If the US yield curve inverts in 2022, it may signal that a recession is approaching and it may mean low returns for equities. Currently, the US yield curve is still sloped upwards, but it is flattening in places, largely because government bond yields between 3 months and 5 years have risen significantly, while the yield on durations of 10 years and over increased at a slower rate. That’s partly because many see the Fed raising rates in 2022. The result is a generally flatter yield curve, which could mean a reversal is coming.
Inverted Yield Curve Research
The ability of the US yield curve to predict recessions is reasonably well studied by scholars. This paper finds that the term spread, or the difference between 3-month and 10-year US Treasury yields, has historically been predictive of future US economic growth.
Therefore, even if the yield curve does not invert, the current flattening may be a sign that a slowdown in growth is on the horizon.
A predictor of recession
Perhaps even more powerfully, this paper shows that the US yield curve inversion has predicted all but one of the recent US recessions since the 1970s, and with no obvious false positives. The exception was the 1990 recession, although the yield curve was still relatively flat before the recession. The model also appears to work for many countries outside of the United States, with varying degrees of accuracy.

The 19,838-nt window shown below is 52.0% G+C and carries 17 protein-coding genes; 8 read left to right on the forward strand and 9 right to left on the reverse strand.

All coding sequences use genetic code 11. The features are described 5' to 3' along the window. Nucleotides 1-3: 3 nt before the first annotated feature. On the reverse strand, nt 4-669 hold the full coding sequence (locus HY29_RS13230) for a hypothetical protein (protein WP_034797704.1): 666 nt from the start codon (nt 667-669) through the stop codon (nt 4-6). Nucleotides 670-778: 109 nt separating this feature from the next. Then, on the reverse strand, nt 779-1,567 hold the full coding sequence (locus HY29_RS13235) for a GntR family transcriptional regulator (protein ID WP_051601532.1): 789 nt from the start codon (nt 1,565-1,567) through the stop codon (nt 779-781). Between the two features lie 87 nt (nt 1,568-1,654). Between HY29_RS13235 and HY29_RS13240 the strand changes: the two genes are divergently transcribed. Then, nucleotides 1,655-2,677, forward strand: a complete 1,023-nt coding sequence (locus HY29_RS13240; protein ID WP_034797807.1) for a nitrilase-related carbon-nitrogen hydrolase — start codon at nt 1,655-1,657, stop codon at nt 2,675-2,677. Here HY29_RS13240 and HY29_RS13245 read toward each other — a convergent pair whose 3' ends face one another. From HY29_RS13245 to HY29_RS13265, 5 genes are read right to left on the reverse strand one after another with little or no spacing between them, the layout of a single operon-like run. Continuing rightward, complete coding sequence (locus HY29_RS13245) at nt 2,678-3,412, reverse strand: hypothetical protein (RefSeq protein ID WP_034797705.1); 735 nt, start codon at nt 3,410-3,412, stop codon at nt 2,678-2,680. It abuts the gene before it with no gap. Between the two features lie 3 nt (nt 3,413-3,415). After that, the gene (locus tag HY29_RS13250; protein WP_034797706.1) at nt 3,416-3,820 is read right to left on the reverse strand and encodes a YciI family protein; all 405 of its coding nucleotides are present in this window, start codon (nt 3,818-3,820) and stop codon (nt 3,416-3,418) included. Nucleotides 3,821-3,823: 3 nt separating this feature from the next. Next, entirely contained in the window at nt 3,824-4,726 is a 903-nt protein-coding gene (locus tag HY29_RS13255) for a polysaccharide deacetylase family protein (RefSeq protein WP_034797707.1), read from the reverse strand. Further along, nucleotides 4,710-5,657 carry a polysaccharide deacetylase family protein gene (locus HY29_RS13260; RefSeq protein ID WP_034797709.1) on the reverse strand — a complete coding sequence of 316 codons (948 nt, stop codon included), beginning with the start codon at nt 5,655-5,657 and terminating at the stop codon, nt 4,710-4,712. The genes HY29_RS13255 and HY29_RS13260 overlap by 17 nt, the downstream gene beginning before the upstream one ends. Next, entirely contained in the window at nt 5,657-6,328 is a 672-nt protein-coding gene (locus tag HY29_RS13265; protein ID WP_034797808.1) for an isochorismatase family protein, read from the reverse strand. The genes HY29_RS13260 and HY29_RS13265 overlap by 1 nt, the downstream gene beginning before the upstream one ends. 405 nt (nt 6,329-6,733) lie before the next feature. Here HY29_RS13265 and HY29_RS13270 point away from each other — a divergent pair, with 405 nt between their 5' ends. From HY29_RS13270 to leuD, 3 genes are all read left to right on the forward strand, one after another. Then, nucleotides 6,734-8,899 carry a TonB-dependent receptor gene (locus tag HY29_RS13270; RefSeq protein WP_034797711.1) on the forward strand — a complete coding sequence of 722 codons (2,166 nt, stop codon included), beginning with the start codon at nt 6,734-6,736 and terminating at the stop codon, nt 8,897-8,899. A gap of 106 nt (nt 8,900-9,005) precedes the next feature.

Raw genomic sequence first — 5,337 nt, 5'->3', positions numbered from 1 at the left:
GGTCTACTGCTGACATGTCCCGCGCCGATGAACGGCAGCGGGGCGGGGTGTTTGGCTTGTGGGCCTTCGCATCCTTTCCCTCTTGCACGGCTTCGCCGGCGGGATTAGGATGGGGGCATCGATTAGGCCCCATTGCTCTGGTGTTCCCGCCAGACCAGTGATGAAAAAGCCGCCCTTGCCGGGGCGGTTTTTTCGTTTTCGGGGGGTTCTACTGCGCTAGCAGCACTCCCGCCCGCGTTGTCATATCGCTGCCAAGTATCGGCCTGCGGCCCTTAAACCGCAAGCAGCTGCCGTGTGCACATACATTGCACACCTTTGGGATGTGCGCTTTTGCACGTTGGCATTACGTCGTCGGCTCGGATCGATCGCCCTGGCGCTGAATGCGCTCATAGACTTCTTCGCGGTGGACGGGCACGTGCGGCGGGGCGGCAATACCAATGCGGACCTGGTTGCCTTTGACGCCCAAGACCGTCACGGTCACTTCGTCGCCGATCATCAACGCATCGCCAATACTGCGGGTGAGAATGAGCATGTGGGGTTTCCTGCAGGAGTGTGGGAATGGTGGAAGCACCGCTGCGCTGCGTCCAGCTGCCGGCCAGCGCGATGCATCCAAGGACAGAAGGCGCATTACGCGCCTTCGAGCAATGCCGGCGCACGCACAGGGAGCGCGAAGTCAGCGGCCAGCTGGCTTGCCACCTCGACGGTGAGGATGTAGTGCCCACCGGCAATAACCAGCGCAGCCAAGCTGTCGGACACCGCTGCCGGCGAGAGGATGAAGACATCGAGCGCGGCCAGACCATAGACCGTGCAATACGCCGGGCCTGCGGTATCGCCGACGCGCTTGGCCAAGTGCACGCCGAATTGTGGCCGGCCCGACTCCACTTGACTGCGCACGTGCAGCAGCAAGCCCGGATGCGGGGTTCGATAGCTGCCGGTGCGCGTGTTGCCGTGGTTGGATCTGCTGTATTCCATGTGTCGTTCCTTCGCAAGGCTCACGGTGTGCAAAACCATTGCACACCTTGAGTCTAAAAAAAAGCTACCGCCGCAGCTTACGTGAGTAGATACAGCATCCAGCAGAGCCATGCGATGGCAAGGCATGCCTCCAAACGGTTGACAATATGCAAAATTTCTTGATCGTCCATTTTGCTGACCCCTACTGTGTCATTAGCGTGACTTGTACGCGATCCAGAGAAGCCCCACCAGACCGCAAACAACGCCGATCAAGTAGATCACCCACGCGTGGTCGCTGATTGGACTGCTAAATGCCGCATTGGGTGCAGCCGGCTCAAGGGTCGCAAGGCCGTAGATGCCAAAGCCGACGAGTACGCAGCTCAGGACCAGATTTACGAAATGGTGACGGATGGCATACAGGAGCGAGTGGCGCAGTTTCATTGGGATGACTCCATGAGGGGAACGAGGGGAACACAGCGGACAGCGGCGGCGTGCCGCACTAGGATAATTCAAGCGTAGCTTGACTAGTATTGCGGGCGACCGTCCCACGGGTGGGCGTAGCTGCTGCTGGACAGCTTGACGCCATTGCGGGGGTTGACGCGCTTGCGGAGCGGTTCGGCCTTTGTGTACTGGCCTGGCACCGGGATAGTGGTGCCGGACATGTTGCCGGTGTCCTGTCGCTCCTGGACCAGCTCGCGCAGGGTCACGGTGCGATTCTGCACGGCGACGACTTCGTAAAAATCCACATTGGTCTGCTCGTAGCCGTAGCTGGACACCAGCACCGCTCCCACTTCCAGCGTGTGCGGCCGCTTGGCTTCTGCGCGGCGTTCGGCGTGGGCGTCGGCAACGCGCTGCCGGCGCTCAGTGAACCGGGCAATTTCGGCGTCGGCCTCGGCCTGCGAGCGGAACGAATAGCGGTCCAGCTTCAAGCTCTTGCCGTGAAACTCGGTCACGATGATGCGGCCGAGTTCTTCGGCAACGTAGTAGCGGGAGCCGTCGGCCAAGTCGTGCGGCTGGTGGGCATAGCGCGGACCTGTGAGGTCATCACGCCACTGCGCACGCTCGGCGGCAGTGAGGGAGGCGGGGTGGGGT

There are, however, some important caveats. The first is perhaps that the slope of the yield curve is now a very well-monitored indicator. This can reduce its predictive power. For example, if the Fed bases some of its forecasts, and in fact its policy actions, on the shape of the yield curve, then the measurement may begin to change economic policy in a way that it did not by the pass.
Second, timing is an issue. The yield curve may invert before a recession, but a recession is rarely immediate. It is useful to know that a recession is approaching, but the stock market can rally between the signal and the recession, if one occurs. Moreover, the stock market is complex and can recover even in a recession, if this recession is factored into analysts’ forecasts.
So just because we know a recession is coming doesn’t mean the stock market is guaranteed to do badly. However, with the current US stock market still relatively high in historical valuation terms, there are reasons to be cautious.
Third, there are some nuances of implementation, exactly how you choose to measure the shape of the yield curve and the depth of a reversal are up for debate and there are disagreements on the exact process to follow.
There are therefore reasons to keep an eye on the yield curve in 2022 and to be wary of a possible inversion. However, predicting an upcoming recession, while not easy, may be easier than predicting the direction of the stock market.